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Subordinated Debt: In the Spotlight Again

Supervision News Flash
August 2020
debt spelled on dice

Typically, we observe increased usage of subordinated debt at our bank holding companies (BHCs) every few years. Over the past several months, the COVID-19 pandemic has placed additional attention on the banking system. Potential exposure to COVID-impacted industries and the associated credit risk has made capital preservation a prudent consideration at some firms. Most Fifth District banking organizations entered the pandemic with strong capital buffers. Despite these strong buffers and the fact that a large majority of banks remained well capitalized as of June 2020, we have seen a few bank holding companies raise subordinated debt in an effort to strengthen existing capital at their subsidiary banks. Regardless of the rationale for issuing subordinated debt, such as downstreaming proceeds to a banking subsidiary as Tier 1 capital, funding acquisitions or refinancing existing debt, we thought some reminders were in order.

We first discussed the topic in the November 2016 issue of News Flash. What follows (with an update in the threshold to qualify as a Small BHC under the Small BHC Policy Statement) is a republishing of the original article, as the information remains relevant today. If you have questions about your organization’s usage — or planned usage — of subordinated debt, we invite you to reach out to your supervisory contact at this Reserve Bank.

Back in the Spotlight: Subordinated Debt: November 3, 2016

While issuing subordinated debt often benefits the subsidiary banks, BHCs should ensure that their subsidiary banks aren’t harmed by excessive parent debt that could require significant bank dividends to service those obligations.

BHCs as a source of strength

Keep in mind that BHCs are required to serve as a source of strength for their banking subsidiaries. Also, BHCs should factor the debt usage and appropriate limits into their capital plans. Here are some issues to consider when incurring this type of debt:

  • Parent liquidity and the level of debt — Parent liquidity is assessed by looking at the contractual maturity of the BHC’s assets and liabilities to determine whether any funding gaps exist. We also focus on the debt-to-equity ratio and the double-leverage ratio, especially when the proceeds are downstreamed to the bank. The double-leverage ratio is calculated by dividing the parent’s equity investment in the subsidiary by its total equity, and a BHC is considered to have double-leverage when this ratio exceeds 100 percent. There is no specific limit for this ratio, but generally speaking, a double-leverage ratio above 120 percent is considered high and will get added scrutiny by the supervision team. The key factors we consider are how the ratios compare with the averages of peer institutions and the BHC’s ability to service and repay debt.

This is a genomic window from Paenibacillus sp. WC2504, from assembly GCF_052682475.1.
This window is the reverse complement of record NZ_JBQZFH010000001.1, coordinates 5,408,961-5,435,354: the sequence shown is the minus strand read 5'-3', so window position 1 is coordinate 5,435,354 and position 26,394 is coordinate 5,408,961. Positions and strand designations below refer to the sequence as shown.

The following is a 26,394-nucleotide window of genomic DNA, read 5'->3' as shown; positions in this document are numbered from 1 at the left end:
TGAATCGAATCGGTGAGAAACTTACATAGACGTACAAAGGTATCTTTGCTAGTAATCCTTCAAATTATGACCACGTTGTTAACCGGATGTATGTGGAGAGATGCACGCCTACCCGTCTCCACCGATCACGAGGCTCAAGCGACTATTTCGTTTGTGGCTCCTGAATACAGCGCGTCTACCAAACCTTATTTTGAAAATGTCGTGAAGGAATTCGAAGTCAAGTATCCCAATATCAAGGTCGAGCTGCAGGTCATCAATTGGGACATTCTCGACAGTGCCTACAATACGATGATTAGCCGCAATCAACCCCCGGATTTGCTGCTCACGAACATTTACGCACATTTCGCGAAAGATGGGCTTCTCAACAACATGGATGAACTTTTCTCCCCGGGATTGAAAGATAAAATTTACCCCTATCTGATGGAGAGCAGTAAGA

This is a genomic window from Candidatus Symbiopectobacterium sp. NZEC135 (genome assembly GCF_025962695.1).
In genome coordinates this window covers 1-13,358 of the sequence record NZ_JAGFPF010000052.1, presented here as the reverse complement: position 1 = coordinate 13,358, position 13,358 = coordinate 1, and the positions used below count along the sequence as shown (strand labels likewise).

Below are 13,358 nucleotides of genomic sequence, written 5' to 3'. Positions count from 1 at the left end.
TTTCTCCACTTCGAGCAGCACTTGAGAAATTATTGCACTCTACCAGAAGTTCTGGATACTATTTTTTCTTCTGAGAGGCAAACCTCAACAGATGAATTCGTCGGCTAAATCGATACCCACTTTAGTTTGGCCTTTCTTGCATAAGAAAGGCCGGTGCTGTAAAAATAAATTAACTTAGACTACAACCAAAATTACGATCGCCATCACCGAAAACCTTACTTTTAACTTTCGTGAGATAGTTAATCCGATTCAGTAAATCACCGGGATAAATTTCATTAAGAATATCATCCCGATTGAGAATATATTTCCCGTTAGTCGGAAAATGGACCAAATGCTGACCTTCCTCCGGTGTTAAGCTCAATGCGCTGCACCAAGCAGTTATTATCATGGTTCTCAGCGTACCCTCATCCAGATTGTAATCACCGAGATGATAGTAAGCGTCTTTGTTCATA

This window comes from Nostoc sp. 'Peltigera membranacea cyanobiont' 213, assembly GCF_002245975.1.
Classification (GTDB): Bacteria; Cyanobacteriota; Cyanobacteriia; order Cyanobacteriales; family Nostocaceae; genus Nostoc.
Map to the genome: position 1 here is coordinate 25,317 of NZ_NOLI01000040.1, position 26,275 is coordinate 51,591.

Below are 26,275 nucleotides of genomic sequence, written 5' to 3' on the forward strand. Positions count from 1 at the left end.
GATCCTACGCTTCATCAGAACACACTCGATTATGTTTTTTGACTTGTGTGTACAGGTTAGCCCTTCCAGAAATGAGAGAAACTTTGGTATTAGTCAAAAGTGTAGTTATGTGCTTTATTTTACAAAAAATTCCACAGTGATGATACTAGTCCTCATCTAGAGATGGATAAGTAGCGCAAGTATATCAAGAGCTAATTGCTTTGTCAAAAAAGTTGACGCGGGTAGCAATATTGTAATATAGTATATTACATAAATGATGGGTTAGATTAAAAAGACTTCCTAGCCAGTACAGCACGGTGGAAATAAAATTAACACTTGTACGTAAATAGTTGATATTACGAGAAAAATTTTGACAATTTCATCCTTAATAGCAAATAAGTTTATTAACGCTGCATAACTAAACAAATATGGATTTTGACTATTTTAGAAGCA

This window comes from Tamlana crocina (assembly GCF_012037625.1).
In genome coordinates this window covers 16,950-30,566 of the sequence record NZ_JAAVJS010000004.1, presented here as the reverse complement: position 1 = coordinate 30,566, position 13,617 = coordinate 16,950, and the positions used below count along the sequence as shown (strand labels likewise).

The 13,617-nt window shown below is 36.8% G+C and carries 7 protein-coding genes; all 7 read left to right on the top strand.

• Ability to service debt — Examiners will check to ensure that there’s adequate cash flow to make interest payments. When BHCs downstream proceeds to the bank, they typically hold back a year or two of interest payments or downstream all funds and rely entirely on dividends from the subsidiary to make future payments. To the extent that the BHC relies on dividends from the bank to service the debt, we’ll analyze the bank’s existing and projected earnings and capital positions. Overreliance on bank dividends may become a concern when the subsidiary’s capital position is weakened or its earnings power declines to the point where bank dividends are restricted by bank regulators. For additional information on parent only liquidity and cash flow, see section 4010.0 of the Bank Holding Company Supervision Manual.


  • Tier 2 treatment — For BHCs not subject to the Small Bank Holding Company Policy Statement (generally those over $3 billion in assets), regulators look at capital on a consolidated basis. For these BHCs, subordinated debt may count as Tier 2 capital if certain criteria are met. For example, the instrument must be subordinated to depositors, unsecured and have an original maturity of at least five years. If you desire Tier 2 treatment for the debt, please see Section 217.20(d) of Regulation Q for a full description of the requirements. For smaller companies subject to the Small BHC Policy Statement, consolidated capital is not applicable and Tier 2 treatment isn’t formally analyzed from a supervisory standpoint. Nonetheless, examiners would still analyze the impact of the debt on the BHC. Also, bankers may want to ensure that newly incurred debt qualifies as Tier 2 capital in case BHC growth took it above the $3 billion threshold in the future.

  • Reciprocal holdings — Bank holding companies that issue subordinated debt should be aware if they have reciprocal holdings with other subordinated debt issuers. Reciprocal debt holding could, in some instances, result in a deduction of those holdings from regulatory capital under section 217.22 (c) of Regulation Q.

  • Enforcement actions — If a BHC is under an enforcement action, it will likely be required to obtain the prior written approval of both the Reserve Bank and applicable state regulator before incurring debt. You’ll also typically need prior regulatory approval for making interest payments on and redeeming debt. We’ll closely scrutinize these requests, so we should receive them at least 30 days in advance.